A Danish invention
The living library concept was first developed in 2000 by the Danish non-government youth organisation, Stop the Violence.
In 2003, the living library became part of the Council of Europe’s programme. The “driving force behind its inclusion was the realisation that human rights cannot be defended and promoted by legal texts alone. There is – today more than ever in the recent past – a need to raise awareness among the wider public about the importance of human rights to the fabric of our democracies and the responsibility of the individual citizen in realizing abstract human rights in his or her everyday interactions”.
The idea has since spread around the world to more than 45 countries and is coordinated by the international Human Library organisation based in Denmark.
The first Australian living library was initiated in 2006 by Lismore resident Sabina Baltruweit with support from Lismore City Council.
From 2007-2010 the Department of Immigration and Citizenship funded the creation of Living Libraries Australia as “a national strategy for connecting and strengthening local communities through conversation”. The funding provided for the development of a website and resource kits.
In October 2010, the name was changed from Living Libraries Australia to Human Libraries Australia in response to a name change by the international organisation.
The program is now managed by the Australian Library and Information Association (ALIA) through its Public Libraries Advisory Committee (PLAC) and the PLAC Human Libraries Australia Sub-Committee.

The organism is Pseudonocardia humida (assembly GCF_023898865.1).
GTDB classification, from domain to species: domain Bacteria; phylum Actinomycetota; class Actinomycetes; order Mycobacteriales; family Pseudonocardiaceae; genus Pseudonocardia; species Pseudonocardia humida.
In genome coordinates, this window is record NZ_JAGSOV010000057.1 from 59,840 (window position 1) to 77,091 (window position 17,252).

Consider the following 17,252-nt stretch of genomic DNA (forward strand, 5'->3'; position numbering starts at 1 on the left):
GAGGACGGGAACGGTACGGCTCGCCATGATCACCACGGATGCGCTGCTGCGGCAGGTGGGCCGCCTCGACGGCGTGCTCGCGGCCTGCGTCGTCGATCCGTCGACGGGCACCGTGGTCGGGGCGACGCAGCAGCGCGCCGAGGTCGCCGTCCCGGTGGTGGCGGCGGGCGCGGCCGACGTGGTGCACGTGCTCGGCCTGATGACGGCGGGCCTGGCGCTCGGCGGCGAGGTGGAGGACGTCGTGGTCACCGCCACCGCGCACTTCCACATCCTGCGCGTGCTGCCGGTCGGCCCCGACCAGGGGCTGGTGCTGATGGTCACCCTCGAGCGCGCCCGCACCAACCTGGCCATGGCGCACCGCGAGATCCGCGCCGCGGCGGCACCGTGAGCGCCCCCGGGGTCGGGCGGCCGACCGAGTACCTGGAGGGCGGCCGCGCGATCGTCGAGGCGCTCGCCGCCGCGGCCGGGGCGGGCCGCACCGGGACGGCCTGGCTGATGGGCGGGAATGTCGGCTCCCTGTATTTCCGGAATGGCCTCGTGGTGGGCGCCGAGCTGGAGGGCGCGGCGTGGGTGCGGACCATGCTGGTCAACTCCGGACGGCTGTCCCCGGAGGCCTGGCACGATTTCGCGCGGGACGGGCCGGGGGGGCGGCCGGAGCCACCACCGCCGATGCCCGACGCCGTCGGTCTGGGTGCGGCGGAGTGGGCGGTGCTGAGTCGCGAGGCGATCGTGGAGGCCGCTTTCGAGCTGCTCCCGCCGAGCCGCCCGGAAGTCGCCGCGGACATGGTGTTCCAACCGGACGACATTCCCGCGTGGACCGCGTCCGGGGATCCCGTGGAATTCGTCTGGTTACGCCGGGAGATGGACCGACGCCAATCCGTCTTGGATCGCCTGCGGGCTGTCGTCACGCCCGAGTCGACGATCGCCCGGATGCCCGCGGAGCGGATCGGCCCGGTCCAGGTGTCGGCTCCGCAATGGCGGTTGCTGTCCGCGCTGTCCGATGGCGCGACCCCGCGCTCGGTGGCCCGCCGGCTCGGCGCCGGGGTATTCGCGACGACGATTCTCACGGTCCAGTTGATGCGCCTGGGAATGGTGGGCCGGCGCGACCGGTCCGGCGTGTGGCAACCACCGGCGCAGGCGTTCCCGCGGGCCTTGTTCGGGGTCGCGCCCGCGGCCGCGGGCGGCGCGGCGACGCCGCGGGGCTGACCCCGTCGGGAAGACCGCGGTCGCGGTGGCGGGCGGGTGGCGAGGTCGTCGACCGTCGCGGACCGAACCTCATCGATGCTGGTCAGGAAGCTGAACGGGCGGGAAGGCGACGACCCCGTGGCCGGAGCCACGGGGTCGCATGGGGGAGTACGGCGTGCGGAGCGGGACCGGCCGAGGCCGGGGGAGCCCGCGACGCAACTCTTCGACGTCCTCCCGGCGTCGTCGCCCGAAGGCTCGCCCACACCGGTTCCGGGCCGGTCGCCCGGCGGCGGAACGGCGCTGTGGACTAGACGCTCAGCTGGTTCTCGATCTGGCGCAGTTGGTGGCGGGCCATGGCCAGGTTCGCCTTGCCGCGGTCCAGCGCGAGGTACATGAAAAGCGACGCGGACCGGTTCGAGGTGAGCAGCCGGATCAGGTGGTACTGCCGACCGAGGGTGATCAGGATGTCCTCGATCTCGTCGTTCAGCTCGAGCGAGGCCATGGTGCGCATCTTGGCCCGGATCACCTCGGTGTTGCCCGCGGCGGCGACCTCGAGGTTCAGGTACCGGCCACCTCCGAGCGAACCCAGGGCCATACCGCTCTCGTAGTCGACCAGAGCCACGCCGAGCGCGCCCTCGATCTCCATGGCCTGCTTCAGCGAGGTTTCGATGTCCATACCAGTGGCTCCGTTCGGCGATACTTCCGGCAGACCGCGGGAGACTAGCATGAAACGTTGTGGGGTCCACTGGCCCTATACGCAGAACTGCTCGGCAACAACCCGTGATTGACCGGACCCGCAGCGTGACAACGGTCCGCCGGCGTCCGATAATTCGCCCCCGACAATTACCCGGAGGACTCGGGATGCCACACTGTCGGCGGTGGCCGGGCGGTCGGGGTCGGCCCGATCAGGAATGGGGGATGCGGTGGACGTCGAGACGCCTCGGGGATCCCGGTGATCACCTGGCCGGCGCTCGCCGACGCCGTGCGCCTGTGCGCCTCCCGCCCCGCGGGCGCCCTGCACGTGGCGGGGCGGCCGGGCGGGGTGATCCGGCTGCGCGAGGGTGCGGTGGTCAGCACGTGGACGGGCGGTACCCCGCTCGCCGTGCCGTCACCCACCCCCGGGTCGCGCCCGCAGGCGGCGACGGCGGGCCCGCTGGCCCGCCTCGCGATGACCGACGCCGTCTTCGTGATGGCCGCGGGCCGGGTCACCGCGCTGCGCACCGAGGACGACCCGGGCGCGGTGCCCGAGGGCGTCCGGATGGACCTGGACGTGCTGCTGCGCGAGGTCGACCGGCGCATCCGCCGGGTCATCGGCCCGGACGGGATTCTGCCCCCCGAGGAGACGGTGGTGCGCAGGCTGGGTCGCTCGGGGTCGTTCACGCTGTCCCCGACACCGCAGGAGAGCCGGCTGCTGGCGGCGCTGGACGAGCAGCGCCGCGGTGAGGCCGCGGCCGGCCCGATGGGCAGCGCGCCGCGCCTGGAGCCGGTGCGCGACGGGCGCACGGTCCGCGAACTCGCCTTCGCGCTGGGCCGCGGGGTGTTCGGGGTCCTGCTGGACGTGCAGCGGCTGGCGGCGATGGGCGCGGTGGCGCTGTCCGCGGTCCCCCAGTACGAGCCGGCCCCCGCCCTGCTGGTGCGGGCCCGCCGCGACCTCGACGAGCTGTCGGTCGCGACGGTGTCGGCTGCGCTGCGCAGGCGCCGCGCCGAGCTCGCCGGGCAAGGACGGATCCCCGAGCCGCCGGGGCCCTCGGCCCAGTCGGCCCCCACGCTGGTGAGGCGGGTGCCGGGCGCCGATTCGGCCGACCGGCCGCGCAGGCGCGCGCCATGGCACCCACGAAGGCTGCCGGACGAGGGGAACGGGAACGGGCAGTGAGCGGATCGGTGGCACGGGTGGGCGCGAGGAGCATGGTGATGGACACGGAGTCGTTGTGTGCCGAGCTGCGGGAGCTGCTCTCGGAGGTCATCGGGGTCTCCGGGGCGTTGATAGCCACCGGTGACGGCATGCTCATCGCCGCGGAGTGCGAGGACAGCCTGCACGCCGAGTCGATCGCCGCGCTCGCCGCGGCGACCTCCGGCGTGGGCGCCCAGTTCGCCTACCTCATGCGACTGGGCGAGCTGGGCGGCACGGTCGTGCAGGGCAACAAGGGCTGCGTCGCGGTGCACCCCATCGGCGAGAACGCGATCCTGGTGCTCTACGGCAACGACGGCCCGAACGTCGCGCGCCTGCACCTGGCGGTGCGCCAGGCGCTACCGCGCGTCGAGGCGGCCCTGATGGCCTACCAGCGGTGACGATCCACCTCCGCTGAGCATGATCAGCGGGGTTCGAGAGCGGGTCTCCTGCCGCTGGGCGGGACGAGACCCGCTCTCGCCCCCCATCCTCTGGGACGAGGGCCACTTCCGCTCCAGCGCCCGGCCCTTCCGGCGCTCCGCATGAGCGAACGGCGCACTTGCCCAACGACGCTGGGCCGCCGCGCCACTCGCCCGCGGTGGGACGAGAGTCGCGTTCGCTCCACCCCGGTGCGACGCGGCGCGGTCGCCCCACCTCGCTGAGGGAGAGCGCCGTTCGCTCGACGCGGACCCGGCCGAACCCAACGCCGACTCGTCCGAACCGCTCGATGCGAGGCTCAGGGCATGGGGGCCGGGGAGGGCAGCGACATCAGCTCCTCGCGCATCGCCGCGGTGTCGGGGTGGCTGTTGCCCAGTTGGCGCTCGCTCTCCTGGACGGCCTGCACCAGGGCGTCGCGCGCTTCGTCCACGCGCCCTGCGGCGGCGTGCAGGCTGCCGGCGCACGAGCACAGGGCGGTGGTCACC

The Tasmanian experience
There are currently 32 human libraries around Australia listed on the national website. This includes one in Launceston. The Launceston Human Library was created in 2008 as an initiative of the Launceston City Council in partnership with LINC Tasmania and the community at large to promote diversity and perceived safety issues in Launceston. It has been a successful project that continues to run a monthly program with around 30 living books currently catalogued.
The Hobart Human Library is auspiced by A Fairer World, a social justice hub that empowers schools and the wider community to take action for social justice, peace and a sustainable world future. The Human Library operates through its Global Learning Resource Library which is a public library and registered charity with Tax Deductible Gift Recipient status. A Fairer World maintains the catalogue and also houses banners, display boards, tables, chairs and other resources (at a central location in Battery Point) that can be used at events.